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Employee Engagement Surveys: Why the Follow Up is So Critical

August 10, 2015

When employees have low morale and productivity issues, companies usually first administer an employee engagement survey. It’s not a bad idea, however, they must follow the correct survey process.

Frequently companies put the majority of their energy and efforts in the actual survey while neglecting one of the key success factors; follow up. For more than 20 years, I worked for a Fortune 100 corporation. Each April, the yearly employee survey rolled out.  For three weeks, we as leaders jumped through hoops to get more than 200,000 employees to complete the survey. Within a week of launching the survey, the threatening emails began to roll down the chain of command.  If you were less than 100% compliant, you would receive a “not so friendly reminder” email telling you to “get this task completed or else.” However, the survey was being done to find out about the things our leaders need to improve upon. How about stopping the threats and focusing on improving engagement? 

Once the survey process closed, there was more emphasis put on those that didn’t achieve a 100% completion rate than the people who actually received a poor survey rating from their employees.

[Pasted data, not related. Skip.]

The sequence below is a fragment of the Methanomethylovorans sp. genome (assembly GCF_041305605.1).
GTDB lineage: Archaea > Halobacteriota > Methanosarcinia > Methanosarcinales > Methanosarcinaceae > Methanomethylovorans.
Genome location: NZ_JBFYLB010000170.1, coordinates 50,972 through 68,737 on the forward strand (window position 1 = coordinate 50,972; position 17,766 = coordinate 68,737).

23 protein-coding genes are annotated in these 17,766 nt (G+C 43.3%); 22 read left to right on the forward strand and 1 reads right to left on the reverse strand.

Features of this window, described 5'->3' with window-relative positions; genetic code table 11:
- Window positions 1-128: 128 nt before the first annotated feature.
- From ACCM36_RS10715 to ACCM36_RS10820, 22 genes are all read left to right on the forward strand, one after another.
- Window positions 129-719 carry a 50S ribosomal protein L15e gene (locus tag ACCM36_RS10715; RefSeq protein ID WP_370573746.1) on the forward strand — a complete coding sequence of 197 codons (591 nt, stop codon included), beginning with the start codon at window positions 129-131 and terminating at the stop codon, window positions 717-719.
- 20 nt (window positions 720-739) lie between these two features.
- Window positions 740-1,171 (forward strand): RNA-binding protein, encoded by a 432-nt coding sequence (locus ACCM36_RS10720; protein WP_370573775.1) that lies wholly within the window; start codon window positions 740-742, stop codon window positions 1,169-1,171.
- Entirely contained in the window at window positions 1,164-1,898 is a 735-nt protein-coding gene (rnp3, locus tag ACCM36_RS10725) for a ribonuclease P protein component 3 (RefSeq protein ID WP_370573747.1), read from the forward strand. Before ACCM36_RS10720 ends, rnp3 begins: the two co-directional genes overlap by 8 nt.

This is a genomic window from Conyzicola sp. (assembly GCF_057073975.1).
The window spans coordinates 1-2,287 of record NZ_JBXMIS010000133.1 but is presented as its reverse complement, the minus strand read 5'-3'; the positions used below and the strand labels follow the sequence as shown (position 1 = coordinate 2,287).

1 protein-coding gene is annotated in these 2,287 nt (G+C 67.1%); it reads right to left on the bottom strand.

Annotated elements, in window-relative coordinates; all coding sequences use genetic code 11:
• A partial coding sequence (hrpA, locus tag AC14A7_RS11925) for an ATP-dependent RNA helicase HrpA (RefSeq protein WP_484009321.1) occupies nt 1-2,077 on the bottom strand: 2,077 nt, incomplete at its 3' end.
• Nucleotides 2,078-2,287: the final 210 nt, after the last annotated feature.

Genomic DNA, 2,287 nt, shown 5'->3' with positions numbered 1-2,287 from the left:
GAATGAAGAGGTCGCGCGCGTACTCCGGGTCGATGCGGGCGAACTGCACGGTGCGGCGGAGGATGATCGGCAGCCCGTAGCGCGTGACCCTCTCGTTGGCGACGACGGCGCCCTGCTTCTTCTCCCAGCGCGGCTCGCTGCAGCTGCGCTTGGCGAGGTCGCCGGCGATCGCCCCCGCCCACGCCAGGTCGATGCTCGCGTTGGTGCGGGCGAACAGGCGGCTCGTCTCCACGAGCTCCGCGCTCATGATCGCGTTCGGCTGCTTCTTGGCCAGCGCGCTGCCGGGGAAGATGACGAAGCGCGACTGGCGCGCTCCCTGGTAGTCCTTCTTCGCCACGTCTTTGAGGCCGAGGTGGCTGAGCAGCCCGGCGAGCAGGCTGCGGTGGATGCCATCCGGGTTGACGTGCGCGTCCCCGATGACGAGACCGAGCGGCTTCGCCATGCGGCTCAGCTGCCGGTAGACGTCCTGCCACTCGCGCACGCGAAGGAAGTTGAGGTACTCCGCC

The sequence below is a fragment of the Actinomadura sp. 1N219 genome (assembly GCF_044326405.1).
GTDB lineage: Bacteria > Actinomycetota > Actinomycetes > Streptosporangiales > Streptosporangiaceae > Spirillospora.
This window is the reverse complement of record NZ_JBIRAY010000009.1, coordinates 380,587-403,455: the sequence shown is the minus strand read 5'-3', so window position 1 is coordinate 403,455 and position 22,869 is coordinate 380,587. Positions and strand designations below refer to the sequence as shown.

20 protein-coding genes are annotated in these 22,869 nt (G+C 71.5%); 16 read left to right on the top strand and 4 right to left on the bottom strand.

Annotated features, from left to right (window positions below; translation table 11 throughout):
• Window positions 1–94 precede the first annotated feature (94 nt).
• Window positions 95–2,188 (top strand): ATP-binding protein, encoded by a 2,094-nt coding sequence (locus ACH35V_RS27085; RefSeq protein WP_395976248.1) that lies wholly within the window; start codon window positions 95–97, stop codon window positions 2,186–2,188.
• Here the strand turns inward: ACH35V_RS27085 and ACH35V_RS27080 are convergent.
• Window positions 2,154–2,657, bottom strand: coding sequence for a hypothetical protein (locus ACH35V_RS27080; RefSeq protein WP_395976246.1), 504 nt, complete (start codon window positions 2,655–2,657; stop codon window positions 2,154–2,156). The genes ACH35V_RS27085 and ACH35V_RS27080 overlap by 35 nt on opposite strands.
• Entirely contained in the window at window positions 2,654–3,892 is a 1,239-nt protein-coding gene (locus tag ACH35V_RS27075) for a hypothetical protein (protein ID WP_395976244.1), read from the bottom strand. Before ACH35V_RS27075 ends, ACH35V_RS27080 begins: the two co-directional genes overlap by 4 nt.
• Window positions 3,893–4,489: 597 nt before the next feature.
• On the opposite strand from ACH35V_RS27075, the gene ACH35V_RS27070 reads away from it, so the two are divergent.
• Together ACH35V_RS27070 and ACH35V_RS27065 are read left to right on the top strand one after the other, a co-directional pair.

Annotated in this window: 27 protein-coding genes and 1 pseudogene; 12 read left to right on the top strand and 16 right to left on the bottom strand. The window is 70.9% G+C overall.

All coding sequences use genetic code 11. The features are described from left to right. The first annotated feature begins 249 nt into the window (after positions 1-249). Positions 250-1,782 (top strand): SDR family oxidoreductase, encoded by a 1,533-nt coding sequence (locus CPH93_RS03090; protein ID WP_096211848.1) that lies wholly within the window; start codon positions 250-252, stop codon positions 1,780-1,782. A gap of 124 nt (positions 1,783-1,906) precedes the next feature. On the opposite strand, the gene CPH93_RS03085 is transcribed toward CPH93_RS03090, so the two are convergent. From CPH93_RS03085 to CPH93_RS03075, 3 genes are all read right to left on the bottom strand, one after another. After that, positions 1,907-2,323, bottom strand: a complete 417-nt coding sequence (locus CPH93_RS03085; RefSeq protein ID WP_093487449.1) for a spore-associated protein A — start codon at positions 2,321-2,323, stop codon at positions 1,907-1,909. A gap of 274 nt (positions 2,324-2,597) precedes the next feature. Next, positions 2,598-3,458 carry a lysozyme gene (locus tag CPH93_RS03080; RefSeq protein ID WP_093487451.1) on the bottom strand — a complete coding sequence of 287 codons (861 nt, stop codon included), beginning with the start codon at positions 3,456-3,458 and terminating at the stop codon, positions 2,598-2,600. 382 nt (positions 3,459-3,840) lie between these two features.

In all my experience working with employee engagement surveys, it is far more damaging to do a survey and not follow up than not doing a survey in the first place. A survey cannot change your culture. What you choose to do with the information revealed in the survey is the place to start if you want engaged employees and a culture people want to be a part of.

If you decide to do an engagement survey, ensure you are willing to “at minimum” do the following:

  • Communicate the purpose of the survey on the front end
  • Make this communication positive - what is in this for your team
  • Once the survey is completed,  analyze the results for common themes
  • Have an open mind when reviewing the results and don’t become defensive when they mention you in a bad light or bring up your shortcomings (some people go as far as to try and guess who said what on the survey)
  • Look for small wins you can provide for your team immediately
  • Get back with your team and speak candidly about the results
  • Provide the team with a copy of the results (transparency) for your follow up meeting
  • When meeting with your team on issues raised, never make excuses. Feedback is a gift. Accept it openly because the minute you don’t, you shut the feedback down
  • If something is not doable for any reason, don’t promise it
  • Focus on what you can change and try and keep the first meeting geared toward that
  • Ask for suggestions from the group regarding a solution to issues
  • Agree on “what” you will be addressing and when your next follow up meeting will be
  • Don’t treat your action plan as a checklist

So can a survey start your team in the right direction in regards to engagement and culture shift? Absolutely! If it is done correctly. Spend the energy on following up on the information the survey provides. Use this information as a baseline and build something better than the current state.